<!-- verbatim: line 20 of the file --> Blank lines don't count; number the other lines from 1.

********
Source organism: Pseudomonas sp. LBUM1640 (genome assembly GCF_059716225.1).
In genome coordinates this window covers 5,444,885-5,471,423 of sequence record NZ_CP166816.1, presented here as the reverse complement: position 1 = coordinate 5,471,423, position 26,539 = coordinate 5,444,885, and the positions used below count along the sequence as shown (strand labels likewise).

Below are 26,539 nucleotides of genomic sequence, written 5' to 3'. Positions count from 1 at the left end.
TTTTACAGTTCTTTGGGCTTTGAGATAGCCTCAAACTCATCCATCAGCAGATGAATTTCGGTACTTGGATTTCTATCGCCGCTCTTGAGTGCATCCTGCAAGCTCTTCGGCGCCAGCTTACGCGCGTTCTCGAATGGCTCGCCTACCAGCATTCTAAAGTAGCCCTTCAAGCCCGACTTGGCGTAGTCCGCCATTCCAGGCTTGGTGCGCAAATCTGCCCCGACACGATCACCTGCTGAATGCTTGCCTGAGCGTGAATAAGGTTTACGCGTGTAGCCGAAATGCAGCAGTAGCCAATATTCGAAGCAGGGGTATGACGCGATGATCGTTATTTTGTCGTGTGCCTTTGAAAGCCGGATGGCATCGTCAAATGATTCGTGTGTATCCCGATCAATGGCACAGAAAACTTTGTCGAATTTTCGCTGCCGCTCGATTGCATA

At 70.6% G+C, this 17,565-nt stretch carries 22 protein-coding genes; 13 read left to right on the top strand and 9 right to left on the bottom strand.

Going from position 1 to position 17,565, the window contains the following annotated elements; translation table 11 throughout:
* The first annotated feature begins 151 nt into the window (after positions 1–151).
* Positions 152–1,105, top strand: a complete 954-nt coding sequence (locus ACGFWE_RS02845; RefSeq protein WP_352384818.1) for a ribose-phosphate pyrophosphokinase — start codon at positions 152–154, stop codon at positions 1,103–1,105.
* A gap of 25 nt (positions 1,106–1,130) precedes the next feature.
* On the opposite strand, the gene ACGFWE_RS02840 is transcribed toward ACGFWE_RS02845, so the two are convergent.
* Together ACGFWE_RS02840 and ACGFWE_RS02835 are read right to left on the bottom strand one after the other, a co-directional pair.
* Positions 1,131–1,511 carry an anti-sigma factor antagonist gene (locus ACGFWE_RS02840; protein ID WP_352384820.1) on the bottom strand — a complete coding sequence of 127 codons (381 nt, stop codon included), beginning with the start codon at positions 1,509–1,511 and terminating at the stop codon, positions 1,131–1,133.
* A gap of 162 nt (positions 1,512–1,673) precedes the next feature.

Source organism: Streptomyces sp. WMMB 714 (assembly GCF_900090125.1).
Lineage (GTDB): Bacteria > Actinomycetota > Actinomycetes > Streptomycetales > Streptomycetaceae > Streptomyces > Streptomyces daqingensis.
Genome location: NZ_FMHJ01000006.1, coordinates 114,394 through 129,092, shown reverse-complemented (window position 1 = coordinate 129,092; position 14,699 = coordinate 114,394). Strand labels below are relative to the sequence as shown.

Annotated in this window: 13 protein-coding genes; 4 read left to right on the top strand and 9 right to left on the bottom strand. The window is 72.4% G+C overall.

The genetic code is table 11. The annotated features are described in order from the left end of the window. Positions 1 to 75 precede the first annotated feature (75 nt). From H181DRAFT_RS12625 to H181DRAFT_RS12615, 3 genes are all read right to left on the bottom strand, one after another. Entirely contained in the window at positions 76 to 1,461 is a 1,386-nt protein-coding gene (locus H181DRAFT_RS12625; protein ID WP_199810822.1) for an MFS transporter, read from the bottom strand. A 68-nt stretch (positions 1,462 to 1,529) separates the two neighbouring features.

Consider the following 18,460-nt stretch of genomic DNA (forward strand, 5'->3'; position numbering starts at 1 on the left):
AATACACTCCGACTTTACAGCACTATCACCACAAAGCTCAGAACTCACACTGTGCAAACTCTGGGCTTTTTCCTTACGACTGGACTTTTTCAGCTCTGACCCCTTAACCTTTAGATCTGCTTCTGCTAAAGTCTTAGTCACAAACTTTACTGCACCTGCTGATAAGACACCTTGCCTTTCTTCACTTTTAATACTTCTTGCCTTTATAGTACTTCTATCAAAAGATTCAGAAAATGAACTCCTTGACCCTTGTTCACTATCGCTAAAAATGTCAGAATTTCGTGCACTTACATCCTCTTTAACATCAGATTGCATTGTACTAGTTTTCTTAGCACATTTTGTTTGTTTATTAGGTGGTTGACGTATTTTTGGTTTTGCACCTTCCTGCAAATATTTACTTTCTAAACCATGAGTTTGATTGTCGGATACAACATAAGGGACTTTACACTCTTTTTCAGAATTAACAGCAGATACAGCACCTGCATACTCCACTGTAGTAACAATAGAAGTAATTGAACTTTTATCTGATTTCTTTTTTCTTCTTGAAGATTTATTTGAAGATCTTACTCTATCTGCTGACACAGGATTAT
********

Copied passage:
AATACACTCCGACTTTACAGCACTATCACCACAAAGCTCAGAACTCACACTGTGCAAACTCTGGGCTTTTTCCTTACGACTGGACTTTTTCAGCTCTGACCCCTTAACCTTTAGATCTGCTTCTGCTAAAGTCTTAGTCACAAACTTTACTGCACCTGCTGATAAGACACCTTGCCTTTCTTCACTTTTAATACTTCTTGCCTTTATAGTACTTCTATCAAAAGATTCAGAAAATGAACTCCTTGACCCTTGTTCACTATCGCTAAAAATGTCAGAATTTCGTGCACTTACATCCTCTTTAACATCAGATTGCATTGTACTAGTTTTCTTAGCACATTTTGTTTGTTTATTAGGTGGTTGACGTATTTTTGGTTTTGCACCTTCCTGCAAATATTTACTTTCTAAACCATGAGTTTGATTGTCGGATACAACATAAGGGACTTTACACTCTTTTTCAGAATTAACAGCAGATACAGCACCTGCATACTCCACTGTAGTAACAATAGAAGTAATTGAACTTTTATCTGATTTCTTTTTTCTTCTTGAAGATTTATTTGAAGATCTTACTCTATCTGCTGACACAGGATTAT